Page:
The clothing the women on the far right picture are wearing is called Hijab or “chador.” Muslim women are told in the Koran to dress modestly in public and not display their beauty to anyone except their fathers, mothers, husbands, sisters, brothers, sons, and dauthers. This is a choice that Muslims make, as not all of them believe they must cover all their body. Many muslims wearing this attire can be seen in Iran because it is a muslim-run country.
In many cultures, especially the Iranian culture, food is a main part of the culture and tradition.
The main dishes in the Iranian culture are:
(a culinary (rice that can (meat--chick- (Iranian stew created be garnished en, lamb, beef- soups are com-that is typi- posed of meat, with meat and with herbs, cally cooked on vegetables, some other spices, and grains, herbs, a skewer in a type of ingre- legumes) legumes, onrow) dient) ions, spices)
Our favorite recipes: Khoresh Bademjoon -
2 pounds eggplant 1 pound meat 2 tablespoons tomato paste 2 tablespoons crushed lemons ½ teaspoon pepper 1 teaspoon salt
Khoresh Ghormeh Sabzi -
خورشت قورمه سبزی
1 pound meat 2 pounds of parsley and green onion 2 tablespoon tomatoe paste 5 dry lemons 2 spoons crushed lemon 1 can of red kidney beans ½ teaspoon pepper 1 teaspoon salt
(Sangak, labash, and barbary are just a few types of bread that Iranians enjoy)
Khoresh Karafz -
2 pounds celery 1 pound meat 2 tablespoon tomato paste ¼ cup oil 1 teaspoon salt ½ teaspoon pepper 1/8 cup lemon juice 2 bunches of parsley 1 bunch of fresh mint
ساالد شیرازی -5 Persian cucumbers (or 2 English cucumbers, the idea is to use seedless cucumbers) -4 round tomatoes -1 medium red onion -1/2 cup fresh lime juice -1 tbsp dry mint -1 tbsp oil (optional) -salt & pepper
-3 medium large potatoes, cooked -3 eggs, hard boiled -2 cups shredded chicken -2 cups frozen peas and carrots -19 oz can of Persian pickles Dressing -2 cups mayonnaise -1/4 cup lemon juice -2 tsp mustard -1/8 cup olive oil -salt & pepper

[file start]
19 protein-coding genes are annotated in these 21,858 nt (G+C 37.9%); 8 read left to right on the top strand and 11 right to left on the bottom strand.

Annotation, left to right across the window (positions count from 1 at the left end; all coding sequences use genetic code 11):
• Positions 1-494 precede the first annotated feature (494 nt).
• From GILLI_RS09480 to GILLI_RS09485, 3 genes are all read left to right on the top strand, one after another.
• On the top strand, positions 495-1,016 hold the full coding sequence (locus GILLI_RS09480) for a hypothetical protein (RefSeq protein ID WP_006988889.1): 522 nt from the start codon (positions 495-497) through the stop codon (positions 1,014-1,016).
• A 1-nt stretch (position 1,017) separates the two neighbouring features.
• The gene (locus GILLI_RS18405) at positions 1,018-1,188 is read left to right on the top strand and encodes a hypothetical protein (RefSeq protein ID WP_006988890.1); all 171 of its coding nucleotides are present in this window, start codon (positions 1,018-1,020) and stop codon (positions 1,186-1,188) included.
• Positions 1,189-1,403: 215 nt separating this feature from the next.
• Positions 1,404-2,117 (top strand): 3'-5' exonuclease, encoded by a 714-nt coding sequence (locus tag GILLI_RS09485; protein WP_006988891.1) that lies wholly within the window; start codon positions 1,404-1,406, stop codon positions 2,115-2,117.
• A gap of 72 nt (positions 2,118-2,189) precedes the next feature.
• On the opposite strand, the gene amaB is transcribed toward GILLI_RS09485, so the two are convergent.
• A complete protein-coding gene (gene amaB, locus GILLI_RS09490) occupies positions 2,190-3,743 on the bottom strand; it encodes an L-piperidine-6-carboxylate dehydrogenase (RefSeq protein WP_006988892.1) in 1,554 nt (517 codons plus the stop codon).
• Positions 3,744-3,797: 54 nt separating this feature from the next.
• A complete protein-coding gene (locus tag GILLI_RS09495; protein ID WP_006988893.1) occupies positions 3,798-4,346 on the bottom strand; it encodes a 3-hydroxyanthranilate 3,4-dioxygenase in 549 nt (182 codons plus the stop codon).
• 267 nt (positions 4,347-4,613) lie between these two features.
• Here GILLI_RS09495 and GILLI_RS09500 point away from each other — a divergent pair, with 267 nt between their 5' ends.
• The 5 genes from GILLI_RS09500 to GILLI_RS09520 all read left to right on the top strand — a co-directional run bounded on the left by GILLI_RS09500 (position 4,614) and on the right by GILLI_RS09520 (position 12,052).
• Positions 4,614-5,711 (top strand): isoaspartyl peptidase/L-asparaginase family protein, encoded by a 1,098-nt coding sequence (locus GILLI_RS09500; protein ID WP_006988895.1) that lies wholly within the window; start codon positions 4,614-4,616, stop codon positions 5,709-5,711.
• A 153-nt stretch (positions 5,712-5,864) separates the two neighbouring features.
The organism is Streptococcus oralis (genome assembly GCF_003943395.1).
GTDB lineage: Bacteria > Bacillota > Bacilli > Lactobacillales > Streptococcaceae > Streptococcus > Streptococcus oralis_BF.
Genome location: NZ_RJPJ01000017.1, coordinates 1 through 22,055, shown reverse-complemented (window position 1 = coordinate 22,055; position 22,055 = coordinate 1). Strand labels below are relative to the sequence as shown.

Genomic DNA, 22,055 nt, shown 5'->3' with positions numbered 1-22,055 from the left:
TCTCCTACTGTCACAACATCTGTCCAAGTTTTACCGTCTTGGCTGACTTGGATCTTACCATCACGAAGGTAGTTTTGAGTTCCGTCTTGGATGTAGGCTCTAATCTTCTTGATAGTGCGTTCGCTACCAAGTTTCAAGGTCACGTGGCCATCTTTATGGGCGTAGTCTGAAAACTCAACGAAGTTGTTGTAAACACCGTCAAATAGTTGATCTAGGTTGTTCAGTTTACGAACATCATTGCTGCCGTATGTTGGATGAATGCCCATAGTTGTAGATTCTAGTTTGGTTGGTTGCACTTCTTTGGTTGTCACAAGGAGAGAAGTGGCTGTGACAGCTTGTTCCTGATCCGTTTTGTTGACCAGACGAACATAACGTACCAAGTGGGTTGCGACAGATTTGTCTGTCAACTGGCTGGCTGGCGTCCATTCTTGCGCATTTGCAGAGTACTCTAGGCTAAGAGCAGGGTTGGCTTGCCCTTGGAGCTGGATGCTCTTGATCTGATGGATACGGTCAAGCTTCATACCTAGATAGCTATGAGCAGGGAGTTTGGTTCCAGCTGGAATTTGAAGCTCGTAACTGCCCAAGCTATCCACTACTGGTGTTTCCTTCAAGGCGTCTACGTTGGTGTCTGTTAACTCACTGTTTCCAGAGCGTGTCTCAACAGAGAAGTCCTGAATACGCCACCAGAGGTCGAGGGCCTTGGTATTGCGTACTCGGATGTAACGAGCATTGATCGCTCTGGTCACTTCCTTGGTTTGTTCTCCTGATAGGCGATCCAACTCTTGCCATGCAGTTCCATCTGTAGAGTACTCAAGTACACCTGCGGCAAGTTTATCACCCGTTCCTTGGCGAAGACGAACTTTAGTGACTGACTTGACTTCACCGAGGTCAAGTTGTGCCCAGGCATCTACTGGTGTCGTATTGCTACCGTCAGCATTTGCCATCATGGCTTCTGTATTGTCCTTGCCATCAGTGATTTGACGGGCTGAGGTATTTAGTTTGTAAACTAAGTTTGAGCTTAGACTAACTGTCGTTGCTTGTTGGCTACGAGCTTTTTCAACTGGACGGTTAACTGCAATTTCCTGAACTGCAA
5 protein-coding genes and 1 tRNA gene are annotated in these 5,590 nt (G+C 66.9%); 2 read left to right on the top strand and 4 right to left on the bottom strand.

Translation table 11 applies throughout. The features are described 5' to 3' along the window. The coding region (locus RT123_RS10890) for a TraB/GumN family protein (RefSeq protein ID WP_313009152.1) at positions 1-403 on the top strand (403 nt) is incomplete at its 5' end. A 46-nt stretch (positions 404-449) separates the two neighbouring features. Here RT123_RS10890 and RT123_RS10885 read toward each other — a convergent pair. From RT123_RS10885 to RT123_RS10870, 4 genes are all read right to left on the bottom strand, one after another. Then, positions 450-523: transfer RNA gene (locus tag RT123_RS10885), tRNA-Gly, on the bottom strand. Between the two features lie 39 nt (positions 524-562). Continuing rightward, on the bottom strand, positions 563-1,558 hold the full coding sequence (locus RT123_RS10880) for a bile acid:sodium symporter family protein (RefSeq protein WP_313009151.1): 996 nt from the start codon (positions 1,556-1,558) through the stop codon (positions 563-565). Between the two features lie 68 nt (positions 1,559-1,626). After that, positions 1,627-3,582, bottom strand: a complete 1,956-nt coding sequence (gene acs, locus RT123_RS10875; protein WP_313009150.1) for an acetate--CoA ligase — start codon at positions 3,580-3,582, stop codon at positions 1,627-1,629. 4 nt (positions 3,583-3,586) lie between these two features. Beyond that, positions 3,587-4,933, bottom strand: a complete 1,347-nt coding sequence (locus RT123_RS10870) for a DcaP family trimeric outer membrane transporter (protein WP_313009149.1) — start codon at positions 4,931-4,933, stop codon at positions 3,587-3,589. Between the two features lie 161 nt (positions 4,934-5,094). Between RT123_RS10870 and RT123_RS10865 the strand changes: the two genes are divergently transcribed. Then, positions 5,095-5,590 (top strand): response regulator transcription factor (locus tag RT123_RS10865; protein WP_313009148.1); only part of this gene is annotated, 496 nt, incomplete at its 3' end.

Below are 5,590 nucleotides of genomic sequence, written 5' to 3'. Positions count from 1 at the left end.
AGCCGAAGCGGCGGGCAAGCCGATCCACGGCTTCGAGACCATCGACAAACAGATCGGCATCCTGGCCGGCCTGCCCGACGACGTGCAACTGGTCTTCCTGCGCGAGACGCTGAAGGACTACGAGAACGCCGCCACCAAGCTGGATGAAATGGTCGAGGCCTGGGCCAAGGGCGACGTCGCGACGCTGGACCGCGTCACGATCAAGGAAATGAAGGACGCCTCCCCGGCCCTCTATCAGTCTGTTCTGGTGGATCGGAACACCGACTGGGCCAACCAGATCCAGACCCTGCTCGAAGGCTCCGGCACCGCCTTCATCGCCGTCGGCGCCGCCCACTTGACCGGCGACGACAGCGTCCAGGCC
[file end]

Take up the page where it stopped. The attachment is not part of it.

تعارف In the Iranian culture we have something that is called “tarof.” Tarof is difficult to explain in English, however the easiest way to explain it as comedian Omid Djalili “tarof is a cultural tradition where you must never ever except anything unless it’s offered three times… it shows dignity and restraint” (“Iranian Tradition Called ‘’Tarof’’). For example: If you are at your aunt’s house and she offers you some fruits or pastries the general response after the first time she offers them to you is “No thank you. I’m fine.” However, she doesn’t give up. After her persistence, by the third time, you are permitted (or forced) to take what she is offering you.
Iranian goodbyes on the telephone and in person last anywhere from ten minutes to one hour. Goodbye conversations are quite endless. This is how a typical goodbye would go: Parent 1: It was very nice to see you again. Thank you for the food and tea, we hope to see you again. Next time at my house. Parent 2: Oh don’t go, please you just go here [yeah… five hours ago]. Parent 1: No, it is getting late and my husband has to drive home and we have work in the morning. Parent 2: It will only be for one more hour, there is no harm in that. Come sit and drink more tea. Parent 1: [Awkwardly walk towards door… however they talk for another fifteen minutes about anything]. *while they stand by the door they begin to summarize essentially everything they already talked about and continue to fight back and forth about leaving or not, while the children stand in the corner rolling their eyes.